Why You May Want to Open a Rollover IRA if You're Leaving Your Job

by Christy Bieber | Published on Nov. 20, 2021

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A man walking out of an office with box of his things after being let go.

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Could a rollover IRA help you stay on track for retirement savings.


Key points

  • Many employees have a workplace 401(k).
  • You may not want to leave the money invested with a past employer after leaving a job.
  • A rollover IRA provides an alternative that allows you to avoid tax consequences.

If you are leaving your job, there's a lot of things to think about to make sure your financial ducks are in a row. One of the most important steps that you may need to take upon departing from your current position is to open a rollover IRA.

A rollover IRA is a special type of investment account that you can open at most brokerage firms. But why would you need one upon leaving your job? Here's what you need to know.

Why would you open a rollover IRA after leaving your job?

Opening a rollover IRA gives you a place to move your 401(k) funds after departing your job.

See, many people invest in a workplace 401(k) for retirement. Money you put into this account is yours to keep. And your employer may also make contributions that are yours to keep as long as you are fully vested (your employer's policies set the vesting schedule).

When you leave your current job, you can usually keep your money invested with the company 401(k). This isn't always the case, though. If the business is shutting down and will no longer be administering a 401(k) plan, you may not be able to keep the money invested in your current account. And if your account balance is pretty low, you may also need to move your money.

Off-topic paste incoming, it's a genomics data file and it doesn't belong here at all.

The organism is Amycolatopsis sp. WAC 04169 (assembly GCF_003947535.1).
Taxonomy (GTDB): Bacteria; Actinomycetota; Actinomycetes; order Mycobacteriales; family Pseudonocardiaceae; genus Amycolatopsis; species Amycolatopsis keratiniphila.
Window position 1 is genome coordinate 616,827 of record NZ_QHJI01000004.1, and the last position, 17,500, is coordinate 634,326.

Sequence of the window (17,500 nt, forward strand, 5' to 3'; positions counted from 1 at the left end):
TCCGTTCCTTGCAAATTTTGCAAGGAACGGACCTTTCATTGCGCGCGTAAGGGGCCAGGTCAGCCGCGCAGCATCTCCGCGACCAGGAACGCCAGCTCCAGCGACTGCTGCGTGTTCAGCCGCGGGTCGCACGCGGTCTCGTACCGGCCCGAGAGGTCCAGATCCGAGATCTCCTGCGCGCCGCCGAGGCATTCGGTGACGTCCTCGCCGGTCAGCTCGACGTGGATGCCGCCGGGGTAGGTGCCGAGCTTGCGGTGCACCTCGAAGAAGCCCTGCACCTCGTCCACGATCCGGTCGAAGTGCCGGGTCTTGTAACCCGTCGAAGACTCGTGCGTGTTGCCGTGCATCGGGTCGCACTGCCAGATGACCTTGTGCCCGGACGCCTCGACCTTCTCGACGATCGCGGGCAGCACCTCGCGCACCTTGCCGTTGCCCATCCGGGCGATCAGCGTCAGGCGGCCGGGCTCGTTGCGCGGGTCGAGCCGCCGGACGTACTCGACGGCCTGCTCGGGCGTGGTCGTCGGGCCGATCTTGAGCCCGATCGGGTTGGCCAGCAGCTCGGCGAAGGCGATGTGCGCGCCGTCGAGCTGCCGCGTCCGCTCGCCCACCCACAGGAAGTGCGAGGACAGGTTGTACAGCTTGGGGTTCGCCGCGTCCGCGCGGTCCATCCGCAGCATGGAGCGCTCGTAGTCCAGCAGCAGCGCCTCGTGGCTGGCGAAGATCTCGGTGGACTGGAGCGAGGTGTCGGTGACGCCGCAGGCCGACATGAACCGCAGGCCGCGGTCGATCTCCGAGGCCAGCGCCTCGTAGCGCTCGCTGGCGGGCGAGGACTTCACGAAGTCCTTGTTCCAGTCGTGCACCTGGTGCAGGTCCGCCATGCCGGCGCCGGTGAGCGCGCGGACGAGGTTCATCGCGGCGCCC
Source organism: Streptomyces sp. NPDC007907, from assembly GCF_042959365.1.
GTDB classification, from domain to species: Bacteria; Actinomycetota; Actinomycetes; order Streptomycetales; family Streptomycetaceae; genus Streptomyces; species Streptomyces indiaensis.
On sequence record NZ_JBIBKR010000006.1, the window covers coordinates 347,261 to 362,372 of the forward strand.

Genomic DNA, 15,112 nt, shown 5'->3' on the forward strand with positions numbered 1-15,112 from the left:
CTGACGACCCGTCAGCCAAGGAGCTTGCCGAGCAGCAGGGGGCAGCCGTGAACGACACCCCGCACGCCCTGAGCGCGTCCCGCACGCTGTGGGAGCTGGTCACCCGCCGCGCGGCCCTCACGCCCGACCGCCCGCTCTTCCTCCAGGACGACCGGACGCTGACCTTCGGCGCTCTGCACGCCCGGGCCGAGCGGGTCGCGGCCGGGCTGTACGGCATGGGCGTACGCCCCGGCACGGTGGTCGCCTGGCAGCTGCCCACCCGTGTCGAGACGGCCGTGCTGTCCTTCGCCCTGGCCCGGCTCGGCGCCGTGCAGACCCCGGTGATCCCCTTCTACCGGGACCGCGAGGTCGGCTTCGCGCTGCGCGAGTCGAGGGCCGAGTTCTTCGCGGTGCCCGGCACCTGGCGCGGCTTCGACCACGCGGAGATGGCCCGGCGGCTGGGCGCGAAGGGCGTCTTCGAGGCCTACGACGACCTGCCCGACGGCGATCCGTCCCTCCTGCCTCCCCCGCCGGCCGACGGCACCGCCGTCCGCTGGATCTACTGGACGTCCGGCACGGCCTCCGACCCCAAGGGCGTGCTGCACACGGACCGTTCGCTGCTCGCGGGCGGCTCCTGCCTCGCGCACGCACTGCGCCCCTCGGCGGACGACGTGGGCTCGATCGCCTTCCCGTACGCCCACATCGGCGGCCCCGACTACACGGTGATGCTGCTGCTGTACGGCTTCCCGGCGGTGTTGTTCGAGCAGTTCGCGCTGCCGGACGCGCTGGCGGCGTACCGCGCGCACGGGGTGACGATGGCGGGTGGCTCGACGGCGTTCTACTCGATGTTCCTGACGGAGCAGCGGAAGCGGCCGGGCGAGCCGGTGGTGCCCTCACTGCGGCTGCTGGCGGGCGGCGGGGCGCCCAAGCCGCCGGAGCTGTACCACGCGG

Even if you can keep your money in your current 401(k), you may not want to for a few different reasons:

  • Having a bunch of old 401(k) accounts floating around could increase the chances you forget about some of them and lose access to some of your retirement money.
  • It's harder to keep track of your asset allocation if your retirement investments are spread around a whole bunch of different accounts
  • Your 401(k) may have high management fees, which eat into your potential returns
  • 401(k) accounts typically have very few investment options

You also have the option of taking the money out of your employer 401(k).

You don't want to just withdraw the funds though. This could lead to an early withdrawal penalty, taxes on the distributed funds at your ordinary income tax rate, and the loss of opportunity to invest for your future.

And, while you could roll the money into your new employer's 401(k), this could also leave you in a situation where you're paying high management fees and have limited access to different kinds of investments.

Opening a rollover IRA could be the best solution for managing your 401(k) money. You can move your money from the 401(k) into the rollover IRA without incurring any kind of tax penalty. And, you can pick what brokerage firm holds your new IRA. You can then invest the money in any assets the brokerage firm offers so you'll have a lot more flexibility.

If you want more control over what you're investing in, start researching rollover IRA account options as soon as possible. When you make a plan to leave your current position, open one ASAP so you're ready to move your 401(k) over into the new account when you quit.

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